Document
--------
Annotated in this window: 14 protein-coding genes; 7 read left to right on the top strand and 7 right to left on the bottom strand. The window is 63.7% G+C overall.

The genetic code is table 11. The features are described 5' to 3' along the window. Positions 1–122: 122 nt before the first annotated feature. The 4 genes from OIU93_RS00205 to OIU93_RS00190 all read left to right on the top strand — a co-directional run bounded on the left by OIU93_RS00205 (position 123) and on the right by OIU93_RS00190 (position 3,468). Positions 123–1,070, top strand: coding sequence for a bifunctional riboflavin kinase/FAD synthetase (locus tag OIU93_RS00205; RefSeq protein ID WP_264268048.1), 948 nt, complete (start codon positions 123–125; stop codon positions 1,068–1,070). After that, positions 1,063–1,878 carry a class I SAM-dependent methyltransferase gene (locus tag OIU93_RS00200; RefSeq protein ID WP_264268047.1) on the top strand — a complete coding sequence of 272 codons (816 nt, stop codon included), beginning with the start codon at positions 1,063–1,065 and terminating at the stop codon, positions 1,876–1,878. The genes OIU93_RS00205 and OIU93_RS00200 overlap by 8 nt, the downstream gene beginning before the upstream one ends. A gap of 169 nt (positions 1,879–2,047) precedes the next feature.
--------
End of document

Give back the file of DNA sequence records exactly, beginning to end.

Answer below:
Annotated in this window: 14 protein-coding genes; 7 read left to right on the top strand and 7 right to left on the bottom strand. The window is 63.7% G+C overall.

The genetic code is table 11. The features are described 5' to 3' along the window. Positions 1–122: 122 nt before the first annotated feature. The 4 genes from OIU93_RS00205 to OIU93_RS00190 all read left to right on the top strand — a co-directional run bounded on the left by OIU93_RS00205 (position 123) and on the right by OIU93_RS00190 (position 3,468). Positions 123–1,070, top strand: coding sequence for a bifunctional riboflavin kinase/FAD synthetase (locus tag OIU93_RS00205; RefSeq protein ID WP_264268048.1), 948 nt, complete (start codon positions 123–125; stop codon positions 1,068–1,070). After that, positions 1,063–1,878 carry a class I SAM-dependent methyltransferase gene (locus tag OIU93_RS00200; RefSeq protein ID WP_264268047.1) on the top strand — a complete coding sequence of 272 codons (816 nt, stop codon included), beginning with the start codon at positions 1,063–1,065 and terminating at the stop codon, positions 1,876–1,878. The genes OIU93_RS00205 and OIU93_RS00200 overlap by 8 nt, the downstream gene beginning before the upstream one ends. A gap of 169 nt (positions 1,879–2,047) precedes the next feature.